Moles can become a terrible nuisance to the homeowner when their beautiful sod is suddenly and quickly torn up by Moles. The Moles will most often dig many tunnels under the lawn and to the surface of the lawn, the latter of which creates the eyesore that we all hate to see.
Moles will mostly prefer living underground and without rising to the surface, they burrow through the soil looking for grubs, worms and other insects to feed on. From a Moles perspective, the soil surface is a very inhospitable place, full of danger like foxes and other predators that want to eat them, and humans which often want to kill them. So it's only when a lack of this food becomes apparent that Moles will more often tunnel to the surface of the lawn to expand their horizons looking for a greater food supply.
Killing Grubs To Control Moles
There's an old school of thought which says that by using a grub killer on the lawn, and by killing the grubs, this will force the Moles to move away to find a new food source. The problem with this argument is that Grubs are only one of many food types for Moles, so if there are still plenty of earthworms and other insect below the soil, then Moles will continue where they are. Of course, as we said earlier, if there was in fact a greater percentage of grubs in the soil compared to other food sources for the Mole, then this would only force the mole to the surface of the sod to look for food - creating even greater lawn damage. So this method of control can be dismissed.
Are Moles Really A Problem In Lawns
Let's take a moment to look at the overall impact of Moles and our lawns, and our own place in the natural world. Moles are simply another piece of the natural world in which we all live, they have many benefits such as aerating soil, removing and controlling grubs and many different lawn pests, they are also a natural food source themselves for other predators like foxes. So they do have a natural belonging to and purpose in the environments in which they and we both live.
Before looking for any type of control for Moles, first we must ask ourselves if it is necessary to control them at all. Moles are extremely mobile by their nature, they never stay in one place too long because their food supply would diminish too quickly. So any visit to any particular lawn will always be short lived before they go their own way again.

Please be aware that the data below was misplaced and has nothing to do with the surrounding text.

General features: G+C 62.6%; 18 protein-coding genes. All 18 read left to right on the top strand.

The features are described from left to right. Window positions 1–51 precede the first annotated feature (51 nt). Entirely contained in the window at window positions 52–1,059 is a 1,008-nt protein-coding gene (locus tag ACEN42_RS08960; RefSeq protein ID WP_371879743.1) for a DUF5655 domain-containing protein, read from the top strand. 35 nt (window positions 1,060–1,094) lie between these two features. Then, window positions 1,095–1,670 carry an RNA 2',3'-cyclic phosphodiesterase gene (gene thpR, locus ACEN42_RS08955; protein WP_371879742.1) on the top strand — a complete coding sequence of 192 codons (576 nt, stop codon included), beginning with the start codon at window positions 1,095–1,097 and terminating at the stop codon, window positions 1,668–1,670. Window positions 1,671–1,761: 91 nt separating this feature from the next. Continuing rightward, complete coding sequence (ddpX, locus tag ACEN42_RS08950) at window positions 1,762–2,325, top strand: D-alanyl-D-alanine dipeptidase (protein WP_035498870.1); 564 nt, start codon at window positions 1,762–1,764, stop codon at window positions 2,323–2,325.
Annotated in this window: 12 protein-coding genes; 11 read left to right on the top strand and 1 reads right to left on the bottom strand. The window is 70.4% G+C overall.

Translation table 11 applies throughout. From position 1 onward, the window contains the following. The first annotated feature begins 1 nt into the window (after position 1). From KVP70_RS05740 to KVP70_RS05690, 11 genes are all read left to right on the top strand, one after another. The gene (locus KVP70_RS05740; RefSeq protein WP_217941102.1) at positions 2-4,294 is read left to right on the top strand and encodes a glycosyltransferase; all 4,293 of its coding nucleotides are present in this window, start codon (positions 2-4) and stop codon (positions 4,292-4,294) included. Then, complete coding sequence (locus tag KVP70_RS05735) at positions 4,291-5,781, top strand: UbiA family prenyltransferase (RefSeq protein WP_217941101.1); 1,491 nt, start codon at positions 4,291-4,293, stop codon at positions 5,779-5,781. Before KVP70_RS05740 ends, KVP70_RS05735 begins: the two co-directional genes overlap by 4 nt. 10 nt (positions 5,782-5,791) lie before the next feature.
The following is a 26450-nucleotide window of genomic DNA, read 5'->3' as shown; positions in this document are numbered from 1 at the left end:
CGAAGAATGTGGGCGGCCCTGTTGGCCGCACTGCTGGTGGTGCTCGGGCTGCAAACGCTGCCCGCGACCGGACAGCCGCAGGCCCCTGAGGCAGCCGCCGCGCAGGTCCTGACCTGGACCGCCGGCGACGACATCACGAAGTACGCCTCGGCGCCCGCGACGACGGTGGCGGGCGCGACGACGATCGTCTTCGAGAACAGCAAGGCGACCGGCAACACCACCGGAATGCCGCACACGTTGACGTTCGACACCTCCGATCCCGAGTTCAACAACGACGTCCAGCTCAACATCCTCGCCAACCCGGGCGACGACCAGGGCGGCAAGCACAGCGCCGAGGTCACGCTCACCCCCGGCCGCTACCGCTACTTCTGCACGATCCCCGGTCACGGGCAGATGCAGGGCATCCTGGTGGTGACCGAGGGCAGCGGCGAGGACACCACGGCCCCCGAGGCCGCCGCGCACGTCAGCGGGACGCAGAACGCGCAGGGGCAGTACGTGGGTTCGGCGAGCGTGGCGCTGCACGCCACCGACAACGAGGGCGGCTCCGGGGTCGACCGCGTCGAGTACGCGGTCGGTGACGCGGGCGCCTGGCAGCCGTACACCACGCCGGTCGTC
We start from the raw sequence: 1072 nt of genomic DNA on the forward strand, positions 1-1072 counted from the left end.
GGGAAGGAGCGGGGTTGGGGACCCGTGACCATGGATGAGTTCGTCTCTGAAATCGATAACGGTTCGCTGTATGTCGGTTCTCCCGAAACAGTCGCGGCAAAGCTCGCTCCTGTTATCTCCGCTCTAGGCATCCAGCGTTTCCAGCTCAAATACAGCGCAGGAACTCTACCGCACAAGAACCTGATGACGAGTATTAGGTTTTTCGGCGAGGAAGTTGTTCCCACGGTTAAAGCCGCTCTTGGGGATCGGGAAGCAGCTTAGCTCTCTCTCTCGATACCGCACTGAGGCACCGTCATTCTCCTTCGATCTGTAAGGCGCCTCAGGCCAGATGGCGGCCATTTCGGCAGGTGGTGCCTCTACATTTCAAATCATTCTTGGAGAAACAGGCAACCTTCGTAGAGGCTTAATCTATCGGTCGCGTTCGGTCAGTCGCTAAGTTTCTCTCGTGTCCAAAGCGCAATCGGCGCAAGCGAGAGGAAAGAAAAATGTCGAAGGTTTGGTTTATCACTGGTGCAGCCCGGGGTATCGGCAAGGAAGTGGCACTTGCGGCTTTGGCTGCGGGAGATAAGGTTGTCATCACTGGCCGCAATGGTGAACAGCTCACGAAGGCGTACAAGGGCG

The damage to the sod is an obvious concern to many people, it makes the lawn look ugly, and needs to be repaired. Again, we need to ask ourselves, is it really a big price to pay when we consider we are living in a natural world, and all these little things are all vital to the continuation of the health of our environment?
As an example, last week an enormous flock of birds flew over my house and nested in my trees for a while. They made a mess of my drive and my car. It took me 20 minutes to wash the car and hose the drive, and then I forgot all about it, because these birds are just another part of the environment we all share. Alternatively I suppose i could have demanded the entire forest be baited to kill all the birds so I'm never bothered again... make sense? No, it doesn't make sense to me either.
If Moles Really Do Need To Be Controlled
If Moles really are a big problem in the home lawn and creating an enormous amount of damage, then the property owner may want to look at controlling and killing the Moles. Killing Moles really should be a last resort if the problem remains persistent and highly damaging.
Mole Baits are one of the most popular ways to kill Moles, and the most popular and effective of these baits are those which are shaped like and have the texture of earthworms. These Mole Baits contain a poison which will slowly kill the Mole after being eaten.
Mole Baits come in many other forms such as pellets and wheat, the only problem is that these are not the natural or preferred food source for Moles, and Moles being such fussy eaters are likely to just pass them by on their way to look for worms and grubs.
Mole Baits should be placed at the opening of the tunnel, and also along the course of the tunnel every 8-12 feet. Use a stick of similar object to pierce the tunnel from the surface, place the bait into the tunnel, and then most importantly... seal the hole again, usually by placing the sod or some soil back over the hole which you made. If the mole sense the tunnel has been disturbed it will flee the area.
Be aware of your State Laws regarding Mole Baits, they are not legal in all States.
We highly recommend that people think about the cruelty inflicted by devices like these before contemplating their use.
Repairing Lawns From Mole Damage
Repairing from Mole damage is really very straight forward and simple. First, we need to make sure the Moles have indeed moved on, and away from our lawns, so we don't have to do 2 repairs.
The tunnel opening should be collapsed, which is easily done by just using our shoe or a spade, if an indentation is left then some soil from the property can be used to even out the soil surface. We then re-seed or re-sod the affected area, it's really that simple, and because the affected areas are so small it really only takes a minute or two with the hose to keep up the water while the new sod repairs and establishes itself. For warm season grasses such as Zoysia, Bermuda or Saint Augustine, no re-sodding is necessary, these grasses will spread over and repair the affected area very quickly in warmer weather.